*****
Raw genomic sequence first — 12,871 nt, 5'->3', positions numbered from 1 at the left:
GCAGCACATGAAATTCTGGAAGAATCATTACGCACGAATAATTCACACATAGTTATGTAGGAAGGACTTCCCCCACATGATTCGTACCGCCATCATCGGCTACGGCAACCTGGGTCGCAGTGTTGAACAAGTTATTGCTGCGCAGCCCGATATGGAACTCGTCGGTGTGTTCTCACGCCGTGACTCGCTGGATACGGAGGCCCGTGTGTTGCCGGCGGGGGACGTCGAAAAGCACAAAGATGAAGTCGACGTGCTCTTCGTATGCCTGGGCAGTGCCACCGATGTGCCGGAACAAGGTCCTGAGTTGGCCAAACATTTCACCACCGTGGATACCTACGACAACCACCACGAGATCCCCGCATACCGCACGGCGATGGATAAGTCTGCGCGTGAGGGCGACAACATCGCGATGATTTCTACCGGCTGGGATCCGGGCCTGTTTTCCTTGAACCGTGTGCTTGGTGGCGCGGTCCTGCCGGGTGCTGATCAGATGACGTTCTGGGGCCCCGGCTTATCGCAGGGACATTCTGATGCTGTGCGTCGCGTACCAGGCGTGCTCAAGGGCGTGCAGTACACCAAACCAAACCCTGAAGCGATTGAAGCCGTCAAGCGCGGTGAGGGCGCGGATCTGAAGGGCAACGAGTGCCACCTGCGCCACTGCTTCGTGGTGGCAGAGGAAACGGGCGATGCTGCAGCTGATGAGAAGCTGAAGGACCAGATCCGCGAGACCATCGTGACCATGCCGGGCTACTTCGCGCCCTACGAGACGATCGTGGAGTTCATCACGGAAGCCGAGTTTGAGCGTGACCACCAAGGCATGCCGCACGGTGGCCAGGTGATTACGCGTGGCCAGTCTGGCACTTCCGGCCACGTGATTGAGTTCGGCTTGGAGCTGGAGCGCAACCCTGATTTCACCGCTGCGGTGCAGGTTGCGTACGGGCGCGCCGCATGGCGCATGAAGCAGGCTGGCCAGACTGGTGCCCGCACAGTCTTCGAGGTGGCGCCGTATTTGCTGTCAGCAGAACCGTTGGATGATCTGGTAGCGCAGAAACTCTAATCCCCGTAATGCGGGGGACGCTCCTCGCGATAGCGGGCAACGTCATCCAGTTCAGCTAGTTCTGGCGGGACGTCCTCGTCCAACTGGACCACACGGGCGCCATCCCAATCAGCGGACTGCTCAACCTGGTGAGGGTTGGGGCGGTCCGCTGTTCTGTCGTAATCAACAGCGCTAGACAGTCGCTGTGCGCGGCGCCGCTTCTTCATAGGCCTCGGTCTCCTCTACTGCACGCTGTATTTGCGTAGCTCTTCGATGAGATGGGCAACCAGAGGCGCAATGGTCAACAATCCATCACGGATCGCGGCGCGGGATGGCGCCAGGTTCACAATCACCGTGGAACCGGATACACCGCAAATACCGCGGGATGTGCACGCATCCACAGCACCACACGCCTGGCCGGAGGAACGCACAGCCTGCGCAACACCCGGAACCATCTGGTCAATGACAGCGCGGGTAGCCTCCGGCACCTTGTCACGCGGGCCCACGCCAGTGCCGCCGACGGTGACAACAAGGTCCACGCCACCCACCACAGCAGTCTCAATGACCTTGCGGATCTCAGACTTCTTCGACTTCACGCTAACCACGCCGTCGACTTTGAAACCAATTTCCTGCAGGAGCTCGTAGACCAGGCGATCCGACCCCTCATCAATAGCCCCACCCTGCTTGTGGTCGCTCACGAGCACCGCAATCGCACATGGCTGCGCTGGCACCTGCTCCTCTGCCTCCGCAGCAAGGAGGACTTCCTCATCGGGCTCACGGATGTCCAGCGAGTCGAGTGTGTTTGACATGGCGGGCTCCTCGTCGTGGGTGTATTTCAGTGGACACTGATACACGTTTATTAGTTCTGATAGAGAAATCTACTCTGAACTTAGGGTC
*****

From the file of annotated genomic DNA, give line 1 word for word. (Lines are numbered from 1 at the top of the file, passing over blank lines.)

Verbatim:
Raw genomic sequence first — 12,871 nt, 5'->3', positions numbered from 1 at the left: